When hearing the title or seeing the orange butterfly, I always get the idea that this book is some teeny-bopper love story. It wasn't. This book has been making waves and I just had to see what it's about for my sake. I was entranced. I was thrilled. I was melancholic. I was in love. I was hopeful. I was devastated. It made me feel too much and that's why it deserves the Michael Printz award/stamp.
Gemma Toombs, her mom and her dad are in Bangkok Airport. They are about to catch their next flight to their next destination. It's a school vacation and they're traveling the world to buy and sell paintings. Her mom is a curator while her dad is a stockbroker. They come from London.
Gemma decides to stray away from her parents for a while to get coffee. In the small coffee shop at the airport, she notices this attractive-looking guy who's been following her around in their recent trips. He has this air of familiarity in him but she can't really point out what it is.
When she looks for money in her purse, she realizes that she's short then the mystery guy volunteers to pay for it. They sit together at the same table and talked. The guy's name is 'Ty'.
Our protagonist gets dizzy. Ty leads her around the airport. There are several happenings in between; Ty changed her clothes, he feeds her this cream-filled chocolates, she was dragged around in different airports and then she was zipped and locked inside a suitcase.
When she regains consciousness, she realizes she's in the middle of a red desert where there's no civilization. She immediately develops this huge amount of hatred towards her captor, Ty.
She realizes she's in Australia. She tried to escape several times and Ty never fails to come to her rescue.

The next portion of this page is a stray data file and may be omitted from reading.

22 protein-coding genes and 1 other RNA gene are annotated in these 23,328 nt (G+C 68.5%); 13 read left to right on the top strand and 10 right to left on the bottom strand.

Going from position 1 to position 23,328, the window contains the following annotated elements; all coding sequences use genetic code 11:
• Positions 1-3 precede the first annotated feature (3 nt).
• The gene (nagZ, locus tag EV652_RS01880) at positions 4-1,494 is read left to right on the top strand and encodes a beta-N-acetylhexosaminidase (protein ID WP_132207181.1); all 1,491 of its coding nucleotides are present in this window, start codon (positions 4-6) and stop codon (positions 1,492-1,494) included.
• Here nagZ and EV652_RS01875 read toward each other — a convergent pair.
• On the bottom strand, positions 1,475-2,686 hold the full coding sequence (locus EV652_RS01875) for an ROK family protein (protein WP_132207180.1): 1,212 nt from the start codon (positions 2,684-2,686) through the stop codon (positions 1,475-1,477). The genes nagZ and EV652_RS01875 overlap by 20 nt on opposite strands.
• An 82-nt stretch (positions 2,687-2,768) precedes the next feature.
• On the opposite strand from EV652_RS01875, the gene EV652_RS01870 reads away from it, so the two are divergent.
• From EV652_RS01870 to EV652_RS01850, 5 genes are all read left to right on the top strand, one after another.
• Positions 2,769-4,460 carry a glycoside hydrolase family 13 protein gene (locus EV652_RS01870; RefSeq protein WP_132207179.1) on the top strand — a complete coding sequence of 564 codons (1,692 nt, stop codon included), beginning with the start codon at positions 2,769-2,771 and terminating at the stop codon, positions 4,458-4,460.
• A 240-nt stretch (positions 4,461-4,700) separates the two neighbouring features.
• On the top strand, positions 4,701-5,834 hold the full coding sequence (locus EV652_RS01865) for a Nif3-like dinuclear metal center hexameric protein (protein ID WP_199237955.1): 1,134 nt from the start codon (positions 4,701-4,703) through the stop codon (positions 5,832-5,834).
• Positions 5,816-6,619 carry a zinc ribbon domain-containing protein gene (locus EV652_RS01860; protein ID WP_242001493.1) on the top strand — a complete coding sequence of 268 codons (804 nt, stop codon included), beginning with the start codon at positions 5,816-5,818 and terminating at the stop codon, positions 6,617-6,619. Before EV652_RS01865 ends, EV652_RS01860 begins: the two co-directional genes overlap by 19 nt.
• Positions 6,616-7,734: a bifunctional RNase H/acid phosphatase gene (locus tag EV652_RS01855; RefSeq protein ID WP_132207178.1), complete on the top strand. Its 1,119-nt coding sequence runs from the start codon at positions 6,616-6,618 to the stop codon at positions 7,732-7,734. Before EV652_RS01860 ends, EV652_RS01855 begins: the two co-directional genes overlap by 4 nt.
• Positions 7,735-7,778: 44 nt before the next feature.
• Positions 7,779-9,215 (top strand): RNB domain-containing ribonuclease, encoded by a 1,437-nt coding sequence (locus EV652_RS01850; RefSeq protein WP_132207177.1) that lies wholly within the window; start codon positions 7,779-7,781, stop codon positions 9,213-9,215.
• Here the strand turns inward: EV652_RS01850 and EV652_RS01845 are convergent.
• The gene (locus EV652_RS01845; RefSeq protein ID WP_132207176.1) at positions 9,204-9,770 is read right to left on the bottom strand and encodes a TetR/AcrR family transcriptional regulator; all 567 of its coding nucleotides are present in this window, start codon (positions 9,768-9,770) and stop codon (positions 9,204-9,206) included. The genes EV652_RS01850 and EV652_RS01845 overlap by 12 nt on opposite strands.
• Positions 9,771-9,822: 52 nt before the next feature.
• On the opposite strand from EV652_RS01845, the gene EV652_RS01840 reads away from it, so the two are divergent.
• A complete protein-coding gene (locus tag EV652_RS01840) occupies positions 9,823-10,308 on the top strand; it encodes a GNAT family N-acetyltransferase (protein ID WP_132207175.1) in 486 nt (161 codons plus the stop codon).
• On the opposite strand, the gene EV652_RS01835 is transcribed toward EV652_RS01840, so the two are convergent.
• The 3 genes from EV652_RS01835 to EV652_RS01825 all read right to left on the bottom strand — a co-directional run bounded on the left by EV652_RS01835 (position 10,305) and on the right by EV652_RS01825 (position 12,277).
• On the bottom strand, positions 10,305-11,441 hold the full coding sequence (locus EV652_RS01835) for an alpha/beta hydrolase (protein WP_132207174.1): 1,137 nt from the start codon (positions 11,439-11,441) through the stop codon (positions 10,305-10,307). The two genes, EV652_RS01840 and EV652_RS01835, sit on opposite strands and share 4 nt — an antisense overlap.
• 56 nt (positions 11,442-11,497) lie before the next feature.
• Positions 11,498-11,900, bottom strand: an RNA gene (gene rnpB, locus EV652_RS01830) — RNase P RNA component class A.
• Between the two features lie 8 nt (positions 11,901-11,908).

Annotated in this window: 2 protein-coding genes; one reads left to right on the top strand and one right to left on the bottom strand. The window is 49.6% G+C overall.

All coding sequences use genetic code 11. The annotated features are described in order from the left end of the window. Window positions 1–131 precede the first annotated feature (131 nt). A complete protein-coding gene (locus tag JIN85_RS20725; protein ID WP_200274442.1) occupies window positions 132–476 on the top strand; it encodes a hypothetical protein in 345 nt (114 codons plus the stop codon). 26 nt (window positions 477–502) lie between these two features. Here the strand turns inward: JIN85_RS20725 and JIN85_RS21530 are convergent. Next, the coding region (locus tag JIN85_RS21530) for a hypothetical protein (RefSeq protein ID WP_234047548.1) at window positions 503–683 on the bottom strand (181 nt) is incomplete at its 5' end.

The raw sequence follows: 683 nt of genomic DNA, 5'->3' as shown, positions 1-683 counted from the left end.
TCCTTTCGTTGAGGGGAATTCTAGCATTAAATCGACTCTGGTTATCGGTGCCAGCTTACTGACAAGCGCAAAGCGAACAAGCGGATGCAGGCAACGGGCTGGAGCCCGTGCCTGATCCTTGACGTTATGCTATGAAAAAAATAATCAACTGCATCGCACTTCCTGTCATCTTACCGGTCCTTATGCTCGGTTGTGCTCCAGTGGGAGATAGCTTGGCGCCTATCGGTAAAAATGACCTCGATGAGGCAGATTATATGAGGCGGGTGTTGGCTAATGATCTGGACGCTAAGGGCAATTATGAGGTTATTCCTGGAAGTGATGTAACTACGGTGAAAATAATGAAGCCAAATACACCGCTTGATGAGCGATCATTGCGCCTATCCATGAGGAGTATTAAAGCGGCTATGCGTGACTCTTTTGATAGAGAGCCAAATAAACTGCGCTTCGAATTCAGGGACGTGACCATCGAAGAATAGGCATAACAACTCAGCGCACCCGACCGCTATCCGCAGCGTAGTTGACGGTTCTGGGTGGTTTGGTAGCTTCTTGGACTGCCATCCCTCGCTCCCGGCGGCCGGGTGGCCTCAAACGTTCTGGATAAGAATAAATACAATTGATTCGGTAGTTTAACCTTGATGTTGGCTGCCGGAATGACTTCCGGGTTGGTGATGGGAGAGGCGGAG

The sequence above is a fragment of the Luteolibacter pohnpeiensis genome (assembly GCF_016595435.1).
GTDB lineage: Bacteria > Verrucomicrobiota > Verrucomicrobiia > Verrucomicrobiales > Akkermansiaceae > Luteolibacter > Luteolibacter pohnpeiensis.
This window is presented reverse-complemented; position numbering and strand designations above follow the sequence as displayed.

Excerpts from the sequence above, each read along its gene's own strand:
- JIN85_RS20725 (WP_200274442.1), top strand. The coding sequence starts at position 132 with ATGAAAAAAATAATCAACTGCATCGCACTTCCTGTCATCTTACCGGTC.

Ty addresses his love for her. Gemma is disgusted and confused.
One day she gets bitten by a snake and the only way for her to survive is to get to civilization.
If you don't want to be genuinely sad for no reason but the story of this book, don't read this.
There's always this effect of being emotionally invested when we encounter beautiful broken characters. I have got the chills from this Tyler MacFarlane dude, you know! But like Gemma, I loved him too. I was ripped. I don't know if I like him better to be saved or locked up. Fortunately, the heroine did the right thing. The author did the right thing with this story!
It made me think who was really crazy. If a person is brought up in a certain way and was made to think like he does from experience, I don't really consider them to be crazy. I think Gemma was the crazy one, she always felt like she needed to go when going wasn't really a choice. She could have been smarter from the very start and used his feelings against him. I don't really blame her anyway.
He loved her too much that he kept her for himself but he loved her enough to let her live even if it meant letting her go and sacrificing his freedom.
The part where I'm totally decided that this book is unfathomably too good for any adjective:
"But I'll tell them of your other side too. The side I saw sometimes when you spoke softly to the camel and when you gently touched the leaves of the saltbush; only taking what you needed. And the times you rescued me. I will tell them how you chose prison rather than let me die. Because you did, didn't you? You knew, right from when that snake bit me it was all over. When I asked you to stay with me on the plane, you did it knowing you were turning yourself in. And I am grateful, Ty, don't get me wrong. But I gave up my life for you too, once... back in Bangkok Airport. And I had no choice.